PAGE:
New server cooling system built in Silicon Valley garage

Startup uses HP, Apple approach to build liquid cooling system using cold plate technology

Silicon Valley's garages have a long history as incubators of technology.

Bill Hewlett and Dave Packard launched Hewlett-Packard Co. in a garage in Palo Alto while Steve Jobs and Steve Wozniak worked on the first Apple computer in a garage in Los Altos. It may be a little early to add Phil Hughes to this list of tech titans, but the beginnings of his firm are similar. Hughes built a new energy efficient system for cooling servers in what may be the 21st Century version of the family garage -- TechShop Inc.

Hardware start-ups are generally an expensive proposition and founders often must seek venture capital funding for to design and develop prototypes and products. But Hughes, a system engineer who also has many years of semiconductor marketing and engineering experience, and co-developer Bob Lipp, a semiconductor designer, eschewed the venture capital route when they decided to build a fanless, liquid cooling system for server and storage systems.

The new system replaces the standard heat sinks and fans in servers with a heat riser, such as a block of aluminum, which draws heat to a thermal layer placed on both sides of the server lid. From there, the heat is moved to a cold plate with circulating fluid running through it.

Removing fans from a server reduces energy needs by between 10% to 40%, depending on the ambient temperature

Hughes said that the energy saved should be at the high end of those estimates when the technology is scaled. For example, Hughes estimated that a 5,000 server deployment could cut costs by up to 44% because of power savings, reduced cooling plant costs and other scaled-back expenses.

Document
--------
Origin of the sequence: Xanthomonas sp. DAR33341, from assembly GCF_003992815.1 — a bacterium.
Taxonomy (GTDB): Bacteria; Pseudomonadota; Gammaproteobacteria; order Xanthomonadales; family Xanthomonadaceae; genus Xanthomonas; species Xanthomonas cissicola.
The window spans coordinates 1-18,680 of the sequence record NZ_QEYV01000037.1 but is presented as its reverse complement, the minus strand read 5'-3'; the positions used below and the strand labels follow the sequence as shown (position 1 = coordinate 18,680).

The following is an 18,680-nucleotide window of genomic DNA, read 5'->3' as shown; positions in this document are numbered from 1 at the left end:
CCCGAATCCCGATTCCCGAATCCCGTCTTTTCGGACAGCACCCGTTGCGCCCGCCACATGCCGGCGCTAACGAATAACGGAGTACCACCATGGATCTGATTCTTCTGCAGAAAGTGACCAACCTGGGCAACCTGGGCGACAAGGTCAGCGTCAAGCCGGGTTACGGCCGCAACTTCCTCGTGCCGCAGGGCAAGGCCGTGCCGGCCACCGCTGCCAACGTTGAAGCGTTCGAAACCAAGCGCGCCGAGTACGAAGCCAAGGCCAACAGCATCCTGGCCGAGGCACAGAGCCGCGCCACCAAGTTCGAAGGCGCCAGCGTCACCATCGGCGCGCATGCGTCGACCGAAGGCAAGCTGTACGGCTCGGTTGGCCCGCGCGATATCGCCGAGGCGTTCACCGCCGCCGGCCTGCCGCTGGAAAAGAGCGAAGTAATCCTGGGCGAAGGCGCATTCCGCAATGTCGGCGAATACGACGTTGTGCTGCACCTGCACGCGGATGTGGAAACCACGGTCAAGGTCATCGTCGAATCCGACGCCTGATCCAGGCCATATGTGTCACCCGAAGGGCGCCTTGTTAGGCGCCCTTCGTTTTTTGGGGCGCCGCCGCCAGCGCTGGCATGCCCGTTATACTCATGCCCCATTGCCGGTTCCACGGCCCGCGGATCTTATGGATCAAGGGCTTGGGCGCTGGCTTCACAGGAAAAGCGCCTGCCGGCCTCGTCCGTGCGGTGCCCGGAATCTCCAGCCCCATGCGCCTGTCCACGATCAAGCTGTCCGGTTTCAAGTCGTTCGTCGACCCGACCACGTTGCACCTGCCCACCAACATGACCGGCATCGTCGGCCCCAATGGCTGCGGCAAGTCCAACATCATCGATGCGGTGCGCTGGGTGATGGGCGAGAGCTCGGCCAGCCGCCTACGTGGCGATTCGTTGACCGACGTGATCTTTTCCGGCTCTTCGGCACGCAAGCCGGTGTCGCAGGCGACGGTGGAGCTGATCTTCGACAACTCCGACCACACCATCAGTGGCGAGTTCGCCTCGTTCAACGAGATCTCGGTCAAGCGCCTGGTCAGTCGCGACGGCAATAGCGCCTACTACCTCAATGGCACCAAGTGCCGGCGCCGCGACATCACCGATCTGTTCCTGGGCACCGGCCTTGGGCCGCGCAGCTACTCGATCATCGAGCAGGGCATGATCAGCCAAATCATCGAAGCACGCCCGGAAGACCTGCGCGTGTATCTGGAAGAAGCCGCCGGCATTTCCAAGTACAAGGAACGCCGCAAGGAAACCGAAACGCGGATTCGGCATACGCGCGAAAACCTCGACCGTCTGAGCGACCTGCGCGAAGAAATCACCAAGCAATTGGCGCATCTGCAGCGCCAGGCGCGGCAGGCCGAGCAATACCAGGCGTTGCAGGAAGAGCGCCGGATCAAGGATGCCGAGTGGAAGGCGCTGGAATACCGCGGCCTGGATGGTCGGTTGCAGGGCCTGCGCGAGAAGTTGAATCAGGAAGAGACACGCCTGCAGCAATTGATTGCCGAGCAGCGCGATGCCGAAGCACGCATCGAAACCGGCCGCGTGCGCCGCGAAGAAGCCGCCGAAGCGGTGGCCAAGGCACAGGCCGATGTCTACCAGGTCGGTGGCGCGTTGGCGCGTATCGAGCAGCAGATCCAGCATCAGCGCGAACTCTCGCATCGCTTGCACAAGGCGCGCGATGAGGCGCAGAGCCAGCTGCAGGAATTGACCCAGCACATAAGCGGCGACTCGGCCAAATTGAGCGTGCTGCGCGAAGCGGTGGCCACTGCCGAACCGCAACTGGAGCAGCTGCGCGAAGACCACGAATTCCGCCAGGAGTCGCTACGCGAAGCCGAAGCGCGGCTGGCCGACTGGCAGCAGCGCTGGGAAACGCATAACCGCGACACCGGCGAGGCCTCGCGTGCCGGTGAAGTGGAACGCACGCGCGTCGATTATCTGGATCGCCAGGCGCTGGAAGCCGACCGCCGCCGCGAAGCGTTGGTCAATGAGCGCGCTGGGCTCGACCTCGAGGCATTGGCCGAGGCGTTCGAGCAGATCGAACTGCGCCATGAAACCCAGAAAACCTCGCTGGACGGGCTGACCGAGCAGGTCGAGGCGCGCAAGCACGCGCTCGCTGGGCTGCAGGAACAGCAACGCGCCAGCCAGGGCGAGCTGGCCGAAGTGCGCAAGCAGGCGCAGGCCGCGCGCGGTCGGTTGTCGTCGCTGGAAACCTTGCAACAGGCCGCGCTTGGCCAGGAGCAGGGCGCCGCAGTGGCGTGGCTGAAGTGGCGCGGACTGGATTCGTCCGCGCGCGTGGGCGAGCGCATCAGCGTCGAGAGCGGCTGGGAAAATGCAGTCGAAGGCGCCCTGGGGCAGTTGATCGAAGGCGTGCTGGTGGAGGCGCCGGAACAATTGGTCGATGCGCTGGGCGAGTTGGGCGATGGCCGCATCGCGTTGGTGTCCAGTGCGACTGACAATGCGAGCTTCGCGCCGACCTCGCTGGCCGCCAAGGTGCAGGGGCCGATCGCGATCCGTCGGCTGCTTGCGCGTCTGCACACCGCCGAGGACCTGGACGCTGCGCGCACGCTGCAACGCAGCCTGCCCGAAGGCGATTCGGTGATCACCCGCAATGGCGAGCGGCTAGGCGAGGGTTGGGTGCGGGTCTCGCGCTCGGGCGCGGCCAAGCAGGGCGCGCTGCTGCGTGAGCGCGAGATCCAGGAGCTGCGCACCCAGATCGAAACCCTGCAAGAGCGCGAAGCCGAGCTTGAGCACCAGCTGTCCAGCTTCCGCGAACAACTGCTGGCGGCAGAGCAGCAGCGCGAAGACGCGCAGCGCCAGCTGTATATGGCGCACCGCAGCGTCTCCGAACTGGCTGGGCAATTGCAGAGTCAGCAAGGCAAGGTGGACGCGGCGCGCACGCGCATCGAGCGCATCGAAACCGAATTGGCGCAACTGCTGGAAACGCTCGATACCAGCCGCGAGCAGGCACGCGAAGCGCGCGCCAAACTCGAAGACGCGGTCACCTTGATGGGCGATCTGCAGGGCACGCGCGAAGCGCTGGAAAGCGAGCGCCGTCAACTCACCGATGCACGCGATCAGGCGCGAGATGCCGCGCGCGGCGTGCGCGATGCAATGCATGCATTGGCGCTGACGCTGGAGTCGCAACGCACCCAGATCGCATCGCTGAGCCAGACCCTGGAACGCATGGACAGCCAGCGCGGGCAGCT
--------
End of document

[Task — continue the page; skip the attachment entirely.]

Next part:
Hughes said he has not decided on a next step for the new technology and his company, Clustered Systems Co. But early models of the technology proved strong enough to win a state energy grant, and Hughes this week delivered a 36-server rack to a Sun Microsystems facility for testing under the Chill Off program run by Data Center Pulse, a non-profit group of data center professionals.

(Watch a video of some Hughes' early work on the new technology)

Hughes and Lipp began the project in a home office and garage more than two years ago. They paid the development costs out of their own pockets -- Hughes said the project was likely too small to attract interest from venture capital firms. And, he added, the path to securing venture capital is often "a big distraction. And, of course, you lose control."

The developers were forced to leave their own garage to get access to the tools needed to build the technology. They found help about a mile from Hughes' home at TechShop, a Menlo Park, Calif. , company founded in 2006 to provide product developers with equipment ranging from hand tools to CNC milling machines to 3D printers along with classes on how to use them. The company operates similar to gyms and health clubs, providing members who pay $100 a month with access to the equipment.

"We were in the process of discovery, because neither one of us were officially mechanical engineers, we were both electrical engineers," said Hughes. Nonetheless he said that both of them believed they had enough experience to take the project on.

Hughes said that turning to TechShop is "an excellent way of getting a company going."

For instance, Hughes said he had no experience using a milling machine. As soon as he started working with one, Hughes said with a laugh, he "started cussing almost immediately. There are all sorts of things you can do wrong."

TechShop staff taught Hughes and Lipp to run the machine. And, he noted, they turned to a professional manufacturer firm to put together the racks

TechShop CEO Mark Hatch said the shop attracts serious entrepreneurs like Hughes as well as hobbyists. TechShop is possible because of the falling prices of sophisticated machine equipment. At about $17,000 today, milling machines "are now the cheapest [point] in history," said Hatch. A decade ago, themachines cost some $250,000.

"You can now innovate on disposable income," said Hatch.

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Patrick Thibodeau

Computerworld (US)
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